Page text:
Feed Your Lawn To Preserve Its Good Looks
Feed Your Lawn To Preserve Its Good Looks 0
There’s a big difference between a beautiful lawn and a patch of grass. A lawn invites you to “come outside”. A grass patch was probably beautiful once, but now it simply fills the space between the back door and the washing line.
So how do you make sure that your outdoor room stays gorgeous enough for you to want to use all summer long?
The answer is – feed it.
Why does your lawn need feeding?
You’d be right in thinking that plants get most of their food from the soil and the sun. So why do you need to add extra?
Imagine that the soil beneath your lawn is like a supermarket. Food is available 24/7. All plants need to do is push their roots into the soil and take out what they need. But what if that food gets used up? Who re-stocks the shelves?
A lawn is quite a hungry organism. There are a lot of grass plants living in a relatively small area. Nature isn’t really set up to support that sort of plant density. If you look at an area of wild grasses, you’ll see that the plants are spaced further apart than the ones in your lawn.
A healthy lawn contains a great many plants all growing very closely together. To keep the texture its vital that supplies of nutrients in the soil are regularly topped up.
Nature does have a wonderful ecosystem whereby microscopic organisms in the soil recycle organic matter to make plant food. But when it comes to growing fruit, vegetables, flowers or lawns, that ecosystem needs a bit of a hand out.
That’s what you are doing when you feed your lawn. You’re helping Nature to support an artificially dense colony of plants. Without your support your lawn will gradually return to the level that nature can sustain ie a grass patch.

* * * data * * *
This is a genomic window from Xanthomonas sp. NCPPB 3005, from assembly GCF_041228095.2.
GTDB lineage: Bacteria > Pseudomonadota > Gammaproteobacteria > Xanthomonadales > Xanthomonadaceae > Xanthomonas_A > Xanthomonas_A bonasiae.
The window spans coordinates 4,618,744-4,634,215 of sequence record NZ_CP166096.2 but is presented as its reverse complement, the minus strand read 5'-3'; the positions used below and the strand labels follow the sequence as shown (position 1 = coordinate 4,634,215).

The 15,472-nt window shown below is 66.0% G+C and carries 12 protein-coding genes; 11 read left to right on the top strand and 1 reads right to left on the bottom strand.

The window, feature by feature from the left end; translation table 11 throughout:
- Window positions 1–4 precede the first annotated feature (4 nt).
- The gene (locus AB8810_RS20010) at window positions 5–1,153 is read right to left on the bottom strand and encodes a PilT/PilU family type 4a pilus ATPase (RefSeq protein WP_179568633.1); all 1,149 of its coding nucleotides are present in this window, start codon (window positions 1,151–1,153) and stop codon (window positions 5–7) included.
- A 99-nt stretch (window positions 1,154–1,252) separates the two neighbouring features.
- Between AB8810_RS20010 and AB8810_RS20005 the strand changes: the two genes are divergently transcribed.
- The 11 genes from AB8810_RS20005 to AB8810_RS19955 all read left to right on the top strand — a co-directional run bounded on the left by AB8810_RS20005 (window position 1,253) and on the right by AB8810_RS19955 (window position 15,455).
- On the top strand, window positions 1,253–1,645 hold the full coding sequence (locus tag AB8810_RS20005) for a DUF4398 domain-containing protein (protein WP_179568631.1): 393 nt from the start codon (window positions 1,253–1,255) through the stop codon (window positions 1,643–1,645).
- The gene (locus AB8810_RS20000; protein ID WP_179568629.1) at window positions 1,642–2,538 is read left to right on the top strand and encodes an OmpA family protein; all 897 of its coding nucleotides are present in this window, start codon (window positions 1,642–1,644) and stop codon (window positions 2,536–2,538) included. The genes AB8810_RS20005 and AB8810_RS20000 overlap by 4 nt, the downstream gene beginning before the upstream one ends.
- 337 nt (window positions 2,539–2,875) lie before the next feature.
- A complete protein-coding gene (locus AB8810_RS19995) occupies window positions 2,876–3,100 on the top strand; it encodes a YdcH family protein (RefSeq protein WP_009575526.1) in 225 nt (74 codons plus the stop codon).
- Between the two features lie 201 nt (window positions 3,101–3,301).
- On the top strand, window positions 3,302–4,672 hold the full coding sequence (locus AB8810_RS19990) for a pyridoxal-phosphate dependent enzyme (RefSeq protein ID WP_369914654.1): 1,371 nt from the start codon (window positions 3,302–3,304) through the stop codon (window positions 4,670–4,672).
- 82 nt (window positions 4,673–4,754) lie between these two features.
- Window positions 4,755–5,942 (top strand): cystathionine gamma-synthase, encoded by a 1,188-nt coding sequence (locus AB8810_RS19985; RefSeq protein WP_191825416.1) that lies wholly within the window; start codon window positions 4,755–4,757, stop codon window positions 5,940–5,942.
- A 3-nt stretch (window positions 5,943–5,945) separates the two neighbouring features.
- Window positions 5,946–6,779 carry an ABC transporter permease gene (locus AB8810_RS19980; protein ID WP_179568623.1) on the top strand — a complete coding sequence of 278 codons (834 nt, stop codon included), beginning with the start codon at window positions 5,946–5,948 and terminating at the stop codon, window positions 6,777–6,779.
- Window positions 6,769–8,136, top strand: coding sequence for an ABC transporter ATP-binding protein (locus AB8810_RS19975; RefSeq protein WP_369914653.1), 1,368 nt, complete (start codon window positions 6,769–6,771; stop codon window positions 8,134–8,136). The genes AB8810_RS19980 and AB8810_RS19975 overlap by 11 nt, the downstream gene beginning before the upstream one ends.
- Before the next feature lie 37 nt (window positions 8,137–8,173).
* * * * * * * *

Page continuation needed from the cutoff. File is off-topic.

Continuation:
What should you feed your lawn?
To stay healthy, people need to eat a balanced diet of fat, protein and carbohydrates along with some vitamins and minerals. Plants need Nitrogen, Phosphorus and Potassium and a whole host of minerals that we call micronutrients.
Nitrogen supports growth. Important because lawn grasses are continually trying to replace the leaves that mowing removes. Without nitrogen your lawn would become thin and it would lose its beautiful velvety texture.
Phosphorus encourages root growth. Strong roots reach deep into the soil to access the water and minerals that grass plants need.
Potassium is for toughness. When the weather is cold, we put on coats and hats, or we stay indoors. When it’s hot we sit in the shade. Your lawn doesn’t have that luxury. It’s out there in frost, torrential rain, drought, heatwaves – the lot! And to add insult to injury we’re walking all over it damaging the leaves and compacting the soil. So the plants need to be tough. For that, they need potassium.
When to feed your lawn
When your lawn is growing fastest is when you should be feeding it. This co-incides with the time when you’re using the most too – so it needs help coping with the wear and tear.
As a rule of thumb, when the daytime temperature is six degrees – it’s time to apply lawn feed. In the UK, that’s normally March.
Keep feeding all through the growing season. Every 6-8 weeks works well for most soil types and most gardens. Mark it on the calendar or in your diary – it’s easily forgotten.
Which lawn food do I need?
Always use the correct formulation for the time of year. Spring-summer when growth is fastest, Autumn winter between October and February.
The lawn feed available from Wimborne Turf in Dorset is ideal. It’s been formulated by a turf grower – so these people really know about grass, soil and lawns. It’s granular, so easy to apply, and it comes in a re-sealable bucket. No soggy paper packets!
The nutrients are beautifully balanced and they’re more concentrated than some of the “big brand” lawn care products.
Order online today or call in to the farm to collect your lawn feed – and maybe get some free lawncare advice at the same time.